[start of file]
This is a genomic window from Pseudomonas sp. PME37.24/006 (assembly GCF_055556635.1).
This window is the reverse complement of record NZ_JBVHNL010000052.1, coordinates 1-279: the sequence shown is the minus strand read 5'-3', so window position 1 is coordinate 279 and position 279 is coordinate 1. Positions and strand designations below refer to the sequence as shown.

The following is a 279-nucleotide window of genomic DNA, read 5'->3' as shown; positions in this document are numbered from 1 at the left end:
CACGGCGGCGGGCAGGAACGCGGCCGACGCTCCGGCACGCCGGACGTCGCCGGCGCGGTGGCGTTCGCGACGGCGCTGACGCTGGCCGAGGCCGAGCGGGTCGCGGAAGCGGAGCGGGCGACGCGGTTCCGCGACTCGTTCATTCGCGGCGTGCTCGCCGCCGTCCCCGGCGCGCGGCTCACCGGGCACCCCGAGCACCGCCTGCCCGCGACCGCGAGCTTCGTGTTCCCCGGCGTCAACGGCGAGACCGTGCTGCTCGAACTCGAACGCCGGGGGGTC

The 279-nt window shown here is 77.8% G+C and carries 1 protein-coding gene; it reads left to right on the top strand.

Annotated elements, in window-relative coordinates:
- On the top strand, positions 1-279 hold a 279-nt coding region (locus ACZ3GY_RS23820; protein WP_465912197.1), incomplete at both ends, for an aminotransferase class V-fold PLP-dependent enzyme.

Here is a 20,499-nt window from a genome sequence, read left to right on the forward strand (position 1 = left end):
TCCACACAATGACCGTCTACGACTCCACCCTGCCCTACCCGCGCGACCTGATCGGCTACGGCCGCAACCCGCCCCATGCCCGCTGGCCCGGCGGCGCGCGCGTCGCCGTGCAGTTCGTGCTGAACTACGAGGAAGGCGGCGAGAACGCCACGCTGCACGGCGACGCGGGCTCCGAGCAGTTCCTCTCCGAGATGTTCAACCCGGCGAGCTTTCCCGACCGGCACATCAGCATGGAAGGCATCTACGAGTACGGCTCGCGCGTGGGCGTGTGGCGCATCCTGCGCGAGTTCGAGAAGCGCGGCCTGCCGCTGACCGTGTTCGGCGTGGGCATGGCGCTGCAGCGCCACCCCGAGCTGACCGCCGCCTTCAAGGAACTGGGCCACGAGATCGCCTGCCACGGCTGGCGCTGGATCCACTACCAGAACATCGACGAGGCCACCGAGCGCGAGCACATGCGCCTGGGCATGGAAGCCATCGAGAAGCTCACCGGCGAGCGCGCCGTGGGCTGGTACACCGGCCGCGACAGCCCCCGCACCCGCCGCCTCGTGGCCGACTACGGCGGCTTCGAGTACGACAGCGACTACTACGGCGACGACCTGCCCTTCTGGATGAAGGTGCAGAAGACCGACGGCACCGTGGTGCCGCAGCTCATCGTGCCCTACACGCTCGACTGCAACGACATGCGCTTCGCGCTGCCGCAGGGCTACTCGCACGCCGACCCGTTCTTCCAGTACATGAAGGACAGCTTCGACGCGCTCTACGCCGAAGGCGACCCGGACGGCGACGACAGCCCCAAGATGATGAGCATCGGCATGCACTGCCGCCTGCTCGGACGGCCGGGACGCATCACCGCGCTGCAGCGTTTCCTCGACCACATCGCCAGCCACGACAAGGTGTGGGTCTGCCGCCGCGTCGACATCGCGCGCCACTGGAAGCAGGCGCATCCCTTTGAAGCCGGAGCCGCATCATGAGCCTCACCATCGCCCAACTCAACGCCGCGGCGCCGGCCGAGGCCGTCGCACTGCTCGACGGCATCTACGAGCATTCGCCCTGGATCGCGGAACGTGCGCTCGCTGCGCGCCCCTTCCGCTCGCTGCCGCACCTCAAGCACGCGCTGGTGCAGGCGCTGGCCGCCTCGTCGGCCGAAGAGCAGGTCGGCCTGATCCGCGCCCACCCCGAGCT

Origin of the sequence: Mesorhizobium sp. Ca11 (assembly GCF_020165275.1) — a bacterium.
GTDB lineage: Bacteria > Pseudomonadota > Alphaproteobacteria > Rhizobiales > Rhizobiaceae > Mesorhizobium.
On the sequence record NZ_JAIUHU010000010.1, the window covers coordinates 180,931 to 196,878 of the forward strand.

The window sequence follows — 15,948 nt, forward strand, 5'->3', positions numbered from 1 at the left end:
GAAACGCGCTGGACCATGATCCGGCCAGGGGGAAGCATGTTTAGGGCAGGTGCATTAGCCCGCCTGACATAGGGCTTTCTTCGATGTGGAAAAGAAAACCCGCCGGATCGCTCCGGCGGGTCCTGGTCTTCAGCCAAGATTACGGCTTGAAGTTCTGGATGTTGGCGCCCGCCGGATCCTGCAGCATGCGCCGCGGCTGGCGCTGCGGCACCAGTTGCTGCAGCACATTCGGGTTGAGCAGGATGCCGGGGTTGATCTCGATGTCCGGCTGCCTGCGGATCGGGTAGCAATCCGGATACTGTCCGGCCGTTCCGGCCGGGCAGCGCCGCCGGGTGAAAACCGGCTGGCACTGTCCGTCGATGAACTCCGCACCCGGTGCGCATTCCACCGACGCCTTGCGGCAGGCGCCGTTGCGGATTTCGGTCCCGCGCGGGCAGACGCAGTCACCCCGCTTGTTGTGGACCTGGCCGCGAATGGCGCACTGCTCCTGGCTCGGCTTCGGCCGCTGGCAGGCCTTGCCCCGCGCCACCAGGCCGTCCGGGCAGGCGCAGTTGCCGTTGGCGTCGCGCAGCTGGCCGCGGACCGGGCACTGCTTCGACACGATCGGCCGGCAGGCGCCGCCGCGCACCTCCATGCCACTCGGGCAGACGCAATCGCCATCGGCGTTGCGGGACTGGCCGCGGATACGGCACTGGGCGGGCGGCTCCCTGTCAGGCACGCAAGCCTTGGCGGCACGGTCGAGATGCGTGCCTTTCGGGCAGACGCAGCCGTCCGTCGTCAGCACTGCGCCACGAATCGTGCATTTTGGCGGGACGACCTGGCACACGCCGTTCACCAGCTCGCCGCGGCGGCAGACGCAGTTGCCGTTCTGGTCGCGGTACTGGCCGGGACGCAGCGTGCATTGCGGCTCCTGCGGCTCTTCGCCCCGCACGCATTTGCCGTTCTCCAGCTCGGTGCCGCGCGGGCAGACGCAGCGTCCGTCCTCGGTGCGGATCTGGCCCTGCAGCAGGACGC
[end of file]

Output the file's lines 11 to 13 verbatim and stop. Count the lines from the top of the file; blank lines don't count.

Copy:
GTDB lineage: Bacteria > Pseudomonadota > Alphaproteobacteria > Rhizobiales > Rhizobiaceae > Mesorhizobium.
On the sequence record NZ_JAIUHU010000010.1, the window covers coordinates 180,931 to 196,878 of the forward strand.

The window sequence follows — 15,948 nt, forward strand, 5'->3', positions numbered from 1 at the left end: